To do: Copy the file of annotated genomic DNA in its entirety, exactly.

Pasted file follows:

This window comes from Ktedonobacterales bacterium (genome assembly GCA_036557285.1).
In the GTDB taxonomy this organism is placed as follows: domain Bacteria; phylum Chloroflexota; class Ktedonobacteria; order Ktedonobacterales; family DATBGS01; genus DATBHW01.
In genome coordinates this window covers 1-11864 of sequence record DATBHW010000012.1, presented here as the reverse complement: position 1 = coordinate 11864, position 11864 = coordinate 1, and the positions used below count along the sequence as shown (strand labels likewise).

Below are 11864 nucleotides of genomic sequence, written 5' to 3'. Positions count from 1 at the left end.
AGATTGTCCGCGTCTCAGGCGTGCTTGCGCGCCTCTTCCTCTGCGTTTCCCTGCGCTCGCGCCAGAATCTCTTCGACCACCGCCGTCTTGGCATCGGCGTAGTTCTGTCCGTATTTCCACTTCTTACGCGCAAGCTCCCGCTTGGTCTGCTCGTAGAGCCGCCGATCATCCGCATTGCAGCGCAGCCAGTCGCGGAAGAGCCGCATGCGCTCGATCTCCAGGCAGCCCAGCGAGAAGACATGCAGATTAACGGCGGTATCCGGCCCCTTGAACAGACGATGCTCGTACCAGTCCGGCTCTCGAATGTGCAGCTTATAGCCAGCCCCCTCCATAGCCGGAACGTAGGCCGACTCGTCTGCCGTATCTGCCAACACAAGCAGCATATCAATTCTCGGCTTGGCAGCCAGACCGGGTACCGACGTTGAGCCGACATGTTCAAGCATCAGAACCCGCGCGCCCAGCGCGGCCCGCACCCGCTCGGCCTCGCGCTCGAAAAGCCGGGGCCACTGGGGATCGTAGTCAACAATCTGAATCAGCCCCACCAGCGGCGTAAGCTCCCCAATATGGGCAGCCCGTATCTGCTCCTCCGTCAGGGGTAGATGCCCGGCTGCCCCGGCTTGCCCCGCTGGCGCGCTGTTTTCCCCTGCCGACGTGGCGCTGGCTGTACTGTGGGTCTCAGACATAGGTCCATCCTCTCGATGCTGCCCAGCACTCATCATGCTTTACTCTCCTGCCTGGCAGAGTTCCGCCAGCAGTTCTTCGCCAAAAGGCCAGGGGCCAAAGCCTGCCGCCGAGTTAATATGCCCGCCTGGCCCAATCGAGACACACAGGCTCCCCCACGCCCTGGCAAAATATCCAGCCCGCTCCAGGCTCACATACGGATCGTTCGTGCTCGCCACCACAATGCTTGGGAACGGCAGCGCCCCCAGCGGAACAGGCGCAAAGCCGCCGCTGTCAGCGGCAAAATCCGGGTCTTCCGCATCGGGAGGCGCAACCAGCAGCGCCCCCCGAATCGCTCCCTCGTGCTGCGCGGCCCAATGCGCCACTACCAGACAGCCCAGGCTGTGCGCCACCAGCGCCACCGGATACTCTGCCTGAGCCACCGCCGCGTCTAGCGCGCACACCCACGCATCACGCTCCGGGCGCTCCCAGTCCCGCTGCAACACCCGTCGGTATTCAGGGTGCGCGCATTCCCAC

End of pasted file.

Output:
This window comes from Ktedonobacterales bacterium (genome assembly GCA_036557285.1).
In the GTDB taxonomy this organism is placed as follows: domain Bacteria; phylum Chloroflexota; class Ktedonobacteria; order Ktedonobacterales; family DATBGS01; genus DATBHW01.
In genome coordinates this window covers 1-11864 of sequence record DATBHW010000012.1, presented here as the reverse complement: position 1 = coordinate 11864, position 11864 = coordinate 1, and the positions used below count along the sequence as shown (strand labels likewise).

Below are 11864 nucleotides of genomic sequence, written 5' to 3'. Positions count from 1 at the left end.
AGATTGTCCGCGTCTCAGGCGTGCTTGCGCGCCTCTTCCTCTGCGTTTCCCTGCGCTCGCGCCAGAATCTCTTCGACCACCGCCGTCTTGGCATCGGCGTAGTTCTGTCCGTATTTCCACTTCTTACGCGCAAGCTCCCGCTTGGTCTGCTCGTAGAGCCGCCGATCATCCGCATTGCAGCGCAGCCAGTCGCGGAAGAGCCGCATGCGCTCGATCTCCAGGCAGCCCAGCGAGAAGACATGCAGATTAACGGCGGTATCCGGCCCCTTGAACAGACGATGCTCGTACCAGTCCGGCTCTCGAATGTGCAGCTTATAGCCAGCCCCCTCCATAGCCGGAACGTAGGCCGACTCGTCTGCCGTATCTGCCAACACAAGCAGCATATCAATTCTCGGCTTGGCAGCCAGACCGGGTACCGACGTTGAGCCGACATGTTCAAGCATCAGAACCCGCGCGCCCAGCGCGGCCCGCACCCGCTCGGCCTCGCGCTCGAAAAGCCGGGGCCACTGGGGATCGTAGTCAACAATCTGAATCAGCCCCACCAGCGGCGTAAGCTCCCCAATATGGGCAGCCCGTATCTGCTCCTCCGTCAGGGGTAGATGCCCGGCTGCCCCGGCTTGCCCCGCTGGCGCGCTGTTTTCCCCTGCCGACGTGGCGCTGGCTGTACTGTGGGTCTCAGACATAGGTCCATCCTCTCGATGCTGCCCAGCACTCATCATGCTTTACTCTCCTGCCTGGCAGAGTTCCGCCAGCAGTTCTTCGCCAAAAGGCCAGGGGCCAAAGCCTGCCGCCGAGTTAATATGCCCGCCTGGCCCAATCGAGACACACAGGCTCCCCCACGCCCTGGCAAAATATCCAGCCCGCTCCAGGCTCACATACGGATCGTTCGTGCTCGCCACCACAATGCTTGGGAACGGCAGCGCCCCCAGCGGAACAGGCGCAAAGCCGCCGCTGTCAGCGGCAAAATCCGGGTCTTCCGCATCGGGAGGCGCAACCAGCAGCGCCCCCCGAATCGCTCCCTCGTGCTGCGCGGCCCAATGCGCCACTACCAGACAGCCCAGGCTGTGCGCCACCAGCGCCACCGGATACTCTGCCTGAGCCACCGCCGCGTCTAGCGCGCACACCCACGCATCACGCTCCGGGCGCTCCCAGTCCCGCTGCAACACCCGTCGGTATTCAGGGTGCGCGCATTCCCAC